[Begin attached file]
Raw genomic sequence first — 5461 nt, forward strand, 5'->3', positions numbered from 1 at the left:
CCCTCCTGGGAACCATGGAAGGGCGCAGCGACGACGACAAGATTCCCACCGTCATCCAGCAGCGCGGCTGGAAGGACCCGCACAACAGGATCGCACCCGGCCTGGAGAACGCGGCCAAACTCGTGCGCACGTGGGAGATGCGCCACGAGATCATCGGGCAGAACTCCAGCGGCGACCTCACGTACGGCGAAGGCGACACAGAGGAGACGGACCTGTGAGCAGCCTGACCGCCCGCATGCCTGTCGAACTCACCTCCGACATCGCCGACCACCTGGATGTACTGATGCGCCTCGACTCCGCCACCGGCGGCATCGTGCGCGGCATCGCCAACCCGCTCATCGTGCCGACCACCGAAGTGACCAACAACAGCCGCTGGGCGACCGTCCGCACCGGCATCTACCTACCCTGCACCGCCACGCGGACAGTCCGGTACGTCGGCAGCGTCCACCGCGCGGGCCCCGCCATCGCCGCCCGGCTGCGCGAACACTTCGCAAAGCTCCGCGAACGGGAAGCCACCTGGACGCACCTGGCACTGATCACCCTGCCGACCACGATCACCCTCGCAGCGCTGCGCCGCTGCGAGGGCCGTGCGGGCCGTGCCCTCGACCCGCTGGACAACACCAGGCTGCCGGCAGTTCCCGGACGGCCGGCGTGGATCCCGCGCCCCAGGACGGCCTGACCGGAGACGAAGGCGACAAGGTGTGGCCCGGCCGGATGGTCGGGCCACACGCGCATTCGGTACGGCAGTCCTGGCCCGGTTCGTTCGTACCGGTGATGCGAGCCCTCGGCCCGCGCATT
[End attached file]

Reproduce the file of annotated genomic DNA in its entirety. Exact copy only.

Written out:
Raw genomic sequence first — 5461 nt, forward strand, 5'->3', positions numbered from 1 at the left:
CCCTCCTGGGAACCATGGAAGGGCGCAGCGACGACGACAAGATTCCCACCGTCATCCAGCAGCGCGGCTGGAAGGACCCGCACAACAGGATCGCACCCGGCCTGGAGAACGCGGCCAAACTCGTGCGCACGTGGGAGATGCGCCACGAGATCATCGGGCAGAACTCCAGCGGCGACCTCACGTACGGCGAAGGCGACACAGAGGAGACGGACCTGTGAGCAGCCTGACCGCCCGCATGCCTGTCGAACTCACCTCCGACATCGCCGACCACCTGGATGTACTGATGCGCCTCGACTCCGCCACCGGCGGCATCGTGCGCGGCATCGCCAACCCGCTCATCGTGCCGACCACCGAAGTGACCAACAACAGCCGCTGGGCGACCGTCCGCACCGGCATCTACCTACCCTGCACCGCCACGCGGACAGTCCGGTACGTCGGCAGCGTCCACCGCGCGGGCCCCGCCATCGCCGCCCGGCTGCGCGAACACTTCGCAAAGCTCCGCGAACGGGAAGCCACCTGGACGCACCTGGCACTGATCACCCTGCCGACCACGATCACCCTCGCAGCGCTGCGCCGCTGCGAGGGCCGTGCGGGCCGTGCCCTCGACCCGCTGGACAACACCAGGCTGCCGGCAGTTCCCGGACGGCCGGCGTGGATCCCGCGCCCCAGGACGGCCTGACCGGAGACGAAGGCGACAAGGTGTGGCCCGGCCGGATGGTCGGGCCACACGCGCATTCGGTACGGCAGTCCTGGCCCGGTTCGTTCGTACCGGTGATGCGAGCCCTCGGCCCGCGCATT